I'd been suckered.

I crossed my arms and glared at my Steinway in the corner of the room. Clara played me better than I played Mozart. Her stereo kicked in from overhead, and the sound of thumps accompanied the exuberant passage of Beethoven. She had to be practicing those ridiculous leaps.

A smile tugged my lips, then grew into a wide grin. Seeing Clara this excited was worth the humiliation. I'd named my daughter for Clara Schumann—wife of the great composer Robert Schumann and a gifted musician in her own right. But although my Clara developed adequate keyboard technique, she didn't have the fire to pursue professional music. It figured. She had the opportunities and no fire. I had the fire in abundance. But opportunities? My detective instincts had been getting more exercise than my musical skills for years.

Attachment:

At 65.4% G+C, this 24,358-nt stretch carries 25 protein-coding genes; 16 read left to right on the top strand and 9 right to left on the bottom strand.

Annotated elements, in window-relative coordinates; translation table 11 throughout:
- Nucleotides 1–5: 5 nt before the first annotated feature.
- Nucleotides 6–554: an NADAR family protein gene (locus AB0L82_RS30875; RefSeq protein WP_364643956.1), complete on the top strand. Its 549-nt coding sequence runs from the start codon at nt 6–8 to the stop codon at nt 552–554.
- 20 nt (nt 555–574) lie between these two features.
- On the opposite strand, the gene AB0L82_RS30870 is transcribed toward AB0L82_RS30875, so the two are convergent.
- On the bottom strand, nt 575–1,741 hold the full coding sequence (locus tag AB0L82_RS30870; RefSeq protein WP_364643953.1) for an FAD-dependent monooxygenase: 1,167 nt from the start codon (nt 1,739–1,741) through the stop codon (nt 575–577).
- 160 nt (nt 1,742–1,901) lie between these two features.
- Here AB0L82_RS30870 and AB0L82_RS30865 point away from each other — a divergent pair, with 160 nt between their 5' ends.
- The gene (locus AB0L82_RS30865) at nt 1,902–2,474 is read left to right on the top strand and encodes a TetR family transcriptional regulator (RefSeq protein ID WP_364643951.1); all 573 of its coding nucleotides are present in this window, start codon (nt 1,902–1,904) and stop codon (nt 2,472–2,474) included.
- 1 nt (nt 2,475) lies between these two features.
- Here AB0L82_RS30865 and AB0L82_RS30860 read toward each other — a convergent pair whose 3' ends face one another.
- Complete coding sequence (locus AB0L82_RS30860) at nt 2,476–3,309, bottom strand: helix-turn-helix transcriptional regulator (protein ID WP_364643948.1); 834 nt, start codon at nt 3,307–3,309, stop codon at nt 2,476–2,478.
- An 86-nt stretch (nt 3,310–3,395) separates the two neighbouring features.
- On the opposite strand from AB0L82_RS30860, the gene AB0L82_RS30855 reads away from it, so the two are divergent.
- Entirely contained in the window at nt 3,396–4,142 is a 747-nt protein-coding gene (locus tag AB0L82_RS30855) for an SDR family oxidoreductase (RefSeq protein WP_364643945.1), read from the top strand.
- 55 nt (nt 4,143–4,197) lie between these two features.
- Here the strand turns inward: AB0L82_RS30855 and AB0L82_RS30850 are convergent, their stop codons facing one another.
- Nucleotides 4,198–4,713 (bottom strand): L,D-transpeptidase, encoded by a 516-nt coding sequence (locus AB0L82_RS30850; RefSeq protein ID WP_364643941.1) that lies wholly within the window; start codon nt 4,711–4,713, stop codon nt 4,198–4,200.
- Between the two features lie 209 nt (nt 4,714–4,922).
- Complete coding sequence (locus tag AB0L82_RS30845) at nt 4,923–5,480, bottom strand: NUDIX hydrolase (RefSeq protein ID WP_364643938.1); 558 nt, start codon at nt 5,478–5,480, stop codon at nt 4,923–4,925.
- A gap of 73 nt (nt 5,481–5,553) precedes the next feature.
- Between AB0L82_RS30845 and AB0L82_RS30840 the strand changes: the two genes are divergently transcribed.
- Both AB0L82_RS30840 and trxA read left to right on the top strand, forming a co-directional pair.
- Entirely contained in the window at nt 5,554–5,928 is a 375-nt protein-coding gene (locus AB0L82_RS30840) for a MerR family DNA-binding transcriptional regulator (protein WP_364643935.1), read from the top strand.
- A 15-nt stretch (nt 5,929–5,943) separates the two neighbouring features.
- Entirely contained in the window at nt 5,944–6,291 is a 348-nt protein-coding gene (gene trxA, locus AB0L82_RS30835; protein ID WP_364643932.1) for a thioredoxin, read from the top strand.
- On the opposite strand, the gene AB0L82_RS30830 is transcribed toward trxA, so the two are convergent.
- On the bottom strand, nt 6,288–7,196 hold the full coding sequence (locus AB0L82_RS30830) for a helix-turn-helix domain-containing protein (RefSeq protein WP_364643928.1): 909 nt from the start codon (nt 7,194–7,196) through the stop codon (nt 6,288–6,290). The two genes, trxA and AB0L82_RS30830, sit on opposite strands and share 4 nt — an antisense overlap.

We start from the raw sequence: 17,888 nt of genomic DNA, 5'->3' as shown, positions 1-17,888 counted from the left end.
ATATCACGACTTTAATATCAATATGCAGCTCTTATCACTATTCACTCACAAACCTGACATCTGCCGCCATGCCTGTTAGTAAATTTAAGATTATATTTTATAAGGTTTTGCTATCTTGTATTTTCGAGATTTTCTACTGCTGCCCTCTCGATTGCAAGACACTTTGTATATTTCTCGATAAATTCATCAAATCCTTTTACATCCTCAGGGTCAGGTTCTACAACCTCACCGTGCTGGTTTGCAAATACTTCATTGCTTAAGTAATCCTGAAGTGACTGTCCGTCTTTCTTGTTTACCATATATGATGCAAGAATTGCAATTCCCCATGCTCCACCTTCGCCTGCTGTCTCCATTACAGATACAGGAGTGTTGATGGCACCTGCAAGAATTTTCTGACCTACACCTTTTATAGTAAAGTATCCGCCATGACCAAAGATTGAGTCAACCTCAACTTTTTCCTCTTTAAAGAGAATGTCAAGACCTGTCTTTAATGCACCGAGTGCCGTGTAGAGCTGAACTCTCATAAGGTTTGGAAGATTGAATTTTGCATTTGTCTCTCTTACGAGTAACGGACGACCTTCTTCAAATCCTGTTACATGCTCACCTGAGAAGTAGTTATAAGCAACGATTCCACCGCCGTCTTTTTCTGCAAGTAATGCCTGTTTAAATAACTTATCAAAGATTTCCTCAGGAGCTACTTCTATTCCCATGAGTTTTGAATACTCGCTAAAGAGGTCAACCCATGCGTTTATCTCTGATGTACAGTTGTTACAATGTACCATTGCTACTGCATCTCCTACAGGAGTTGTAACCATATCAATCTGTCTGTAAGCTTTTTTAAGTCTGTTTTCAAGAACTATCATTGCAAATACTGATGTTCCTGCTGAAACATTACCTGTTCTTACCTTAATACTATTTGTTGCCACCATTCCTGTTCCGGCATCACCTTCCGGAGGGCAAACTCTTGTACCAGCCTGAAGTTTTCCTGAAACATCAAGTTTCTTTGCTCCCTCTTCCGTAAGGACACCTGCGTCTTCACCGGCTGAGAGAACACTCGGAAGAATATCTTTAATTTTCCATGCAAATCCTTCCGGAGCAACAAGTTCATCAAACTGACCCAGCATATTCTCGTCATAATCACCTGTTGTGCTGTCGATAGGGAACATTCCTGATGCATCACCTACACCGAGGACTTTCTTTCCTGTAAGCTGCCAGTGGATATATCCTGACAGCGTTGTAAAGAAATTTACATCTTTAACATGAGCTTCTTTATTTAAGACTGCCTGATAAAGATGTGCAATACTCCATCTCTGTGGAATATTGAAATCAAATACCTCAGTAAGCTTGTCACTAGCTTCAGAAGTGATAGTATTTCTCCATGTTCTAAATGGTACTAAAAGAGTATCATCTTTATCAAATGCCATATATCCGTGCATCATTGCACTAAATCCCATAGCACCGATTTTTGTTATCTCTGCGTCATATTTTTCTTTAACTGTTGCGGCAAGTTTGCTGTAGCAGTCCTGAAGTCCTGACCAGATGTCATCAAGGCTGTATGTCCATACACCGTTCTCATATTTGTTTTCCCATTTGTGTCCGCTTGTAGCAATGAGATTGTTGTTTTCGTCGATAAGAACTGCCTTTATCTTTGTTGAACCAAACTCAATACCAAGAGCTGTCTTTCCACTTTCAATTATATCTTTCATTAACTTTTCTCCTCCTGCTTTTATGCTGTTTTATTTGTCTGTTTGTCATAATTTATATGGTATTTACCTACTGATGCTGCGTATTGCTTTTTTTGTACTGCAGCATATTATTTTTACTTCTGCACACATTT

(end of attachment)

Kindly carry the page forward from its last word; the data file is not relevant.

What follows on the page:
Music was a cruel god who demanded daily sacrifices and gave no promises in return. Even though I'd coaxed Clara to try the arts school, I didn't really want that kind of life for her. Tasting the bliss of performance and then living for years only nibbling crumbs had almost crushed my spirit. I wanted better for my daughter.

Hoping to garner some favor from my own unforgiving deity, I pulled out my flute and settled in for some serious practice, then stared at the magic metal in my hands and shook my head. I set it down gently and headed up to Clara's room instead.

I pounded on her door so she'd hear me over the Beethoven.

"Come in," she called.

After stepping into the room, I waited for her to turn down her stereo. "Time for a visit with Jane."

She grinned. "I have to admit I like her better than the Bronte gals."

Every night, we snuggled and read aloud to each other. Tonight we had a date with the last chapter of Pride and Prejudice.